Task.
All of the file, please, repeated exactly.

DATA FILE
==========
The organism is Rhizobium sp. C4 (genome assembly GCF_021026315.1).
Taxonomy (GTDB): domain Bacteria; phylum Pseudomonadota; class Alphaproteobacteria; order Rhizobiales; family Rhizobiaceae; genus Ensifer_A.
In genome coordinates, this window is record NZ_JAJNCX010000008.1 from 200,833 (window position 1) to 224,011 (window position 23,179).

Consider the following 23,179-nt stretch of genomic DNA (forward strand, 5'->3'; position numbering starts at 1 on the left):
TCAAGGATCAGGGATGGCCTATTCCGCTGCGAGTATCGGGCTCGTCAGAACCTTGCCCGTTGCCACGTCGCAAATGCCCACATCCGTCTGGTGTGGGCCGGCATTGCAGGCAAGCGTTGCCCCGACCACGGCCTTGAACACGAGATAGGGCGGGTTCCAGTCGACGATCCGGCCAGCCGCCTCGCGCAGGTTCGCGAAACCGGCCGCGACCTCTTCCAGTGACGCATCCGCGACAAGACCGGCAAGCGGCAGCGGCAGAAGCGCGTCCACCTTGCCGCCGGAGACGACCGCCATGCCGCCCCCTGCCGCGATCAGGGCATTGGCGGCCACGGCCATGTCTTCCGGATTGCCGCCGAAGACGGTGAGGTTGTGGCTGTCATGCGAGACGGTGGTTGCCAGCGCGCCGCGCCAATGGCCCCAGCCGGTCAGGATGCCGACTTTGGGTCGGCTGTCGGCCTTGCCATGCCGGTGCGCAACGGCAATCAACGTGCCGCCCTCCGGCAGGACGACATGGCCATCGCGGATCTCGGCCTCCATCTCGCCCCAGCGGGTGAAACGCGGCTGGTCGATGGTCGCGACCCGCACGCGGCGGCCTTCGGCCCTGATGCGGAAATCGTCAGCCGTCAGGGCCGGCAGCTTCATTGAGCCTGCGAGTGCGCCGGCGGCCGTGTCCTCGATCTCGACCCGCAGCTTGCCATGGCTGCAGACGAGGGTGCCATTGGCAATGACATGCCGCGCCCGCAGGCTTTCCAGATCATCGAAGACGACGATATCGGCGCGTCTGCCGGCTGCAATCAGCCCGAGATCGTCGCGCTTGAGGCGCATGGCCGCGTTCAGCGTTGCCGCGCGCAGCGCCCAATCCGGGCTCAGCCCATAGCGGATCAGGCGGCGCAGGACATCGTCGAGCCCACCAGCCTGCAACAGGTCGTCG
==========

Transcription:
The organism is Rhizobium sp. C4 (genome assembly GCF_021026315.1).
Taxonomy (GTDB): domain Bacteria; phylum Pseudomonadota; class Alphaproteobacteria; order Rhizobiales; family Rhizobiaceae; genus Ensifer_A.
In genome coordinates, this window is record NZ_JAJNCX010000008.1 from 200,833 (window position 1) to 224,011 (window position 23,179).

Consider the following 23,179-nt stretch of genomic DNA (forward strand, 5'->3'; position numbering starts at 1 on the left):
TCAAGGATCAGGGATGGCCTATTCCGCTGCGAGTATCGGGCTCGTCAGAACCTTGCCCGTTGCCACGTCGCAAATGCCCACATCCGTCTGGTGTGGGCCGGCATTGCAGGCAAGCGTTGCCCCGACCACGGCCTTGAACACGAGATAGGGCGGGTTCCAGTCGACGATCCGGCCAGCCGCCTCGCGCAGGTTCGCGAAACCGGCCGCGACCTCTTCCAGTGACGCATCCGCGACAAGACCGGCAAGCGGCAGCGGCAGAAGCGCGTCCACCTTGCCGCCGGAGACGACCGCCATGCCGCCCCCTGCCGCGATCAGGGCATTGGCGGCCACGGCCATGTCTTCCGGATTGCCGCCGAAGACGGTGAGGTTGTGGCTGTCATGCGAGACGGTGGTTGCCAGCGCGCCGCGCCAATGGCCCCAGCCGGTCAGGATGCCGACTTTGGGTCGGCTGTCGGCCTTGCCATGCCGGTGCGCAACGGCAATCAACGTGCCGCCCTCCGGCAGGACGACATGGCCATCGCGGATCTCGGCCTCCATCTCGCCCCAGCGGGTGAAACGCGGCTGGTCGATGGTCGCGACCCGCACGCGGCGGCCTTCGGCCCTGATGCGGAAATCGTCAGCCGTCAGGGCCGGCAGCTTCATTGAGCCTGCGAGTGCGCCGGCGGCCGTGTCCTCGATCTCGACCCGCAGCTTGCCATGGCTGCAGACGAGGGTGCCATTGGCAATGACATGCCGCGCCCGCAGGCTTTCCAGATCATCGAAGACGACGATATCGGCGCGTCTGCCGGCTGCAATCAGCCCGAGATCGTCGCGCTTGAGGCGCATGGCCGCGTTCAGCGTTGCCGCGCGCAGCGCCCAATCCGGGCTCAGCCCATAGCGGATCAGGCGGCGCAGGACATCGTCGAGCCCACCAGCCTGCAACAGGTCGTCG